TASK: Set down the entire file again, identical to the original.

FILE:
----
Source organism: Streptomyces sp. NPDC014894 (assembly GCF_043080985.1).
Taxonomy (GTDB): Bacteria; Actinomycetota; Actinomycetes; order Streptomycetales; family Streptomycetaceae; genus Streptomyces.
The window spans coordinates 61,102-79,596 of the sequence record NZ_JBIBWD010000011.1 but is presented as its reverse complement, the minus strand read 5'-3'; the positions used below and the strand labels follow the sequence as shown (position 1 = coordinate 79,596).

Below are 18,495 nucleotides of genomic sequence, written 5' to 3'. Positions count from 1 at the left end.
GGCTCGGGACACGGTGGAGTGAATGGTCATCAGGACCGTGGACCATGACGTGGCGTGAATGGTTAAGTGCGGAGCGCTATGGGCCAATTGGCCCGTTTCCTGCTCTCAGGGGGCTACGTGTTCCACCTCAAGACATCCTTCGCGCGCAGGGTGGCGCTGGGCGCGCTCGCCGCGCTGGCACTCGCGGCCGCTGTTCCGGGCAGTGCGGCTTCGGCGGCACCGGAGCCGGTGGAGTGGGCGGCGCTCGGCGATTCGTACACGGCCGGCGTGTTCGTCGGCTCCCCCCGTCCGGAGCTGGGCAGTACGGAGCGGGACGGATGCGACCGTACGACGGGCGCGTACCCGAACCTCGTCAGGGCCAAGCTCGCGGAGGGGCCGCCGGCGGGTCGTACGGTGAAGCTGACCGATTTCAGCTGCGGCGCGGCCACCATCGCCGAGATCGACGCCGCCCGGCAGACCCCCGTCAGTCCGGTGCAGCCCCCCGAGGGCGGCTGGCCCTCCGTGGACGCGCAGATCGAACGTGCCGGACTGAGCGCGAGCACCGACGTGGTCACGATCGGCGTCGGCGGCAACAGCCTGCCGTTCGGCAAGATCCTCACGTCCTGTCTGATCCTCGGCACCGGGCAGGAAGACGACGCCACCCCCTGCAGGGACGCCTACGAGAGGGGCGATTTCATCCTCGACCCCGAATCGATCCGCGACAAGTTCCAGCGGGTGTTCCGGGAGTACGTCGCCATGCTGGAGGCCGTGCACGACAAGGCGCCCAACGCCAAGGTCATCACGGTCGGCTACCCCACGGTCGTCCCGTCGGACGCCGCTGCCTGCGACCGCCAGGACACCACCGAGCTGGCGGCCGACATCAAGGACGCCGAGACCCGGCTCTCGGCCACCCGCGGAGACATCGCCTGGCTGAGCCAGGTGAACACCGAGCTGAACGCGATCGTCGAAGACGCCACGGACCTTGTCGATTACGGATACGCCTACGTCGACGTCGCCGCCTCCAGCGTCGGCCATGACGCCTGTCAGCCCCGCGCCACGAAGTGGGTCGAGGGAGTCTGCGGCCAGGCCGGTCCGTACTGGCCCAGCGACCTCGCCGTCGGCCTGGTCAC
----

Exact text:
Source organism: Streptomyces sp. NPDC014894 (assembly GCF_043080985.1).
Taxonomy (GTDB): Bacteria; Actinomycetota; Actinomycetes; order Streptomycetales; family Streptomycetaceae; genus Streptomyces.
The window spans coordinates 61,102-79,596 of the sequence record NZ_JBIBWD010000011.1 but is presented as its reverse complement, the minus strand read 5'-3'; the positions used below and the strand labels follow the sequence as shown (position 1 = coordinate 79,596).

Below are 18,495 nucleotides of genomic sequence, written 5' to 3'. Positions count from 1 at the left end.
GGCTCGGGACACGGTGGAGTGAATGGTCATCAGGACCGTGGACCATGACGTGGCGTGAATGGTTAAGTGCGGAGCGCTATGGGCCAATTGGCCCGTTTCCTGCTCTCAGGGGGCTACGTGTTCCACCTCAAGACATCCTTCGCGCGCAGGGTGGCGCTGGGCGCGCTCGCCGCGCTGGCACTCGCGGCCGCTGTTCCGGGCAGTGCGGCTTCGGCGGCACCGGAGCCGGTGGAGTGGGCGGCGCTCGGCGATTCGTACACGGCCGGCGTGTTCGTCGGCTCCCCCCGTCCGGAGCTGGGCAGTACGGAGCGGGACGGATGCGACCGTACGACGGGCGCGTACCCGAACCTCGTCAGGGCCAAGCTCGCGGAGGGGCCGCCGGCGGGTCGTACGGTGAAGCTGACCGATTTCAGCTGCGGCGCGGCCACCATCGCCGAGATCGACGCCGCCCGGCAGACCCCCGTCAGTCCGGTGCAGCCCCCCGAGGGCGGCTGGCCCTCCGTGGACGCGCAGATCGAACGTGCCGGACTGAGCGCGAGCACCGACGTGGTCACGATCGGCGTCGGCGGCAACAGCCTGCCGTTCGGCAAGATCCTCACGTCCTGTCTGATCCTCGGCACCGGGCAGGAAGACGACGCCACCCCCTGCAGGGACGCCTACGAGAGGGGCGATTTCATCCTCGACCCCGAATCGATCCGCGACAAGTTCCAGCGGGTGTTCCGGGAGTACGTCGCCATGCTGGAGGCCGTGCACGACAAGGCGCCCAACGCCAAGGTCATCACGGTCGGCTACCCCACGGTCGTCCCGTCGGACGCCGCTGCCTGCGACCGCCAGGACACCACCGAGCTGGCGGCCGACATCAAGGACGCCGAGACCCGGCTCTCGGCCACCCGCGGAGACATCGCCTGGCTGAGCCAGGTGAACACCGAGCTGAACGCGATCGTCGAAGACGCCACGGACCTTGTCGATTACGGATACGCCTACGTCGACGTCGCCGCCTCCAGCGTCGGCCATGACGCCTGTCAGCCCCGCGCCACGAAGTGGGTCGAGGGAGTCTGCGGCCAGGCCGGTCCGTACTGGCCCAGCGACCTCGCCGTCGGCCTGGTCAC